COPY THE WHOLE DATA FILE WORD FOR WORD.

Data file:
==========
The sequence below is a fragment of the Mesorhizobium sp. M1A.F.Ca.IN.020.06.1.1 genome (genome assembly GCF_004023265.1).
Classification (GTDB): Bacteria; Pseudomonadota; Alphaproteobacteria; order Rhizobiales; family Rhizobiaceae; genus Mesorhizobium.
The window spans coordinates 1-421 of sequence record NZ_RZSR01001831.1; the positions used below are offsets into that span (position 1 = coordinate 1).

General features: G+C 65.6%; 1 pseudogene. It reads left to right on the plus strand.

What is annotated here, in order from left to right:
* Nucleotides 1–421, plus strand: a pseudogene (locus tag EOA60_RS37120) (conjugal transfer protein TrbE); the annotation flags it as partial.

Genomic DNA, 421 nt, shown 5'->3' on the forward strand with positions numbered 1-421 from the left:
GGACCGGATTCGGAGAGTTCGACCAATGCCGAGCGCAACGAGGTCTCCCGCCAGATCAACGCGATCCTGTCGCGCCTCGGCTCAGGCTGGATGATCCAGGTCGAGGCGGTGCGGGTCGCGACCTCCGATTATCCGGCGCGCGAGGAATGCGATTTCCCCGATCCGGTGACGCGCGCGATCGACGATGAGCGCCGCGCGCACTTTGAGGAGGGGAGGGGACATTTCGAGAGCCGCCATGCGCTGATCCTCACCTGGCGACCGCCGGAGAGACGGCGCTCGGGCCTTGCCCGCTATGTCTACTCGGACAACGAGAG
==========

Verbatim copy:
The sequence below is a fragment of the Mesorhizobium sp. M1A.F.Ca.IN.020.06.1.1 genome (genome assembly GCF_004023265.1).
Classification (GTDB): Bacteria; Pseudomonadota; Alphaproteobacteria; order Rhizobiales; family Rhizobiaceae; genus Mesorhizobium.
The window spans coordinates 1-421 of sequence record NZ_RZSR01001831.1; the positions used below are offsets into that span (position 1 = coordinate 1).

General features: G+C 65.6%; 1 pseudogene. It reads left to right on the plus strand.

What is annotated here, in order from left to right:
* Nucleotides 1–421, plus strand: a pseudogene (locus tag EOA60_RS37120) (conjugal transfer protein TrbE); the annotation flags it as partial.

Genomic DNA, 421 nt, shown 5'->3' on the forward strand with positions numbered 1-421 from the left:
GGACCGGATTCGGAGAGTTCGACCAATGCCGAGCGCAACGAGGTCTCCCGCCAGATCAACGCGATCCTGTCGCGCCTCGGCTCAGGCTGGATGATCCAGGTCGAGGCGGTGCGGGTCGCGACCTCCGATTATCCGGCGCGCGAGGAATGCGATTTCCCCGATCCGGTGACGCGCGCGATCGACGATGAGCGCCGCGCGCACTTTGAGGAGGGGAGGGGACATTTCGAGAGCCGCCATGCGCTGATCCTCACCTGGCGACCGCCGGAGAGACGGCGCTCGGGCCTTGCCCGCTATGTCTACTCGGACAACGAGAG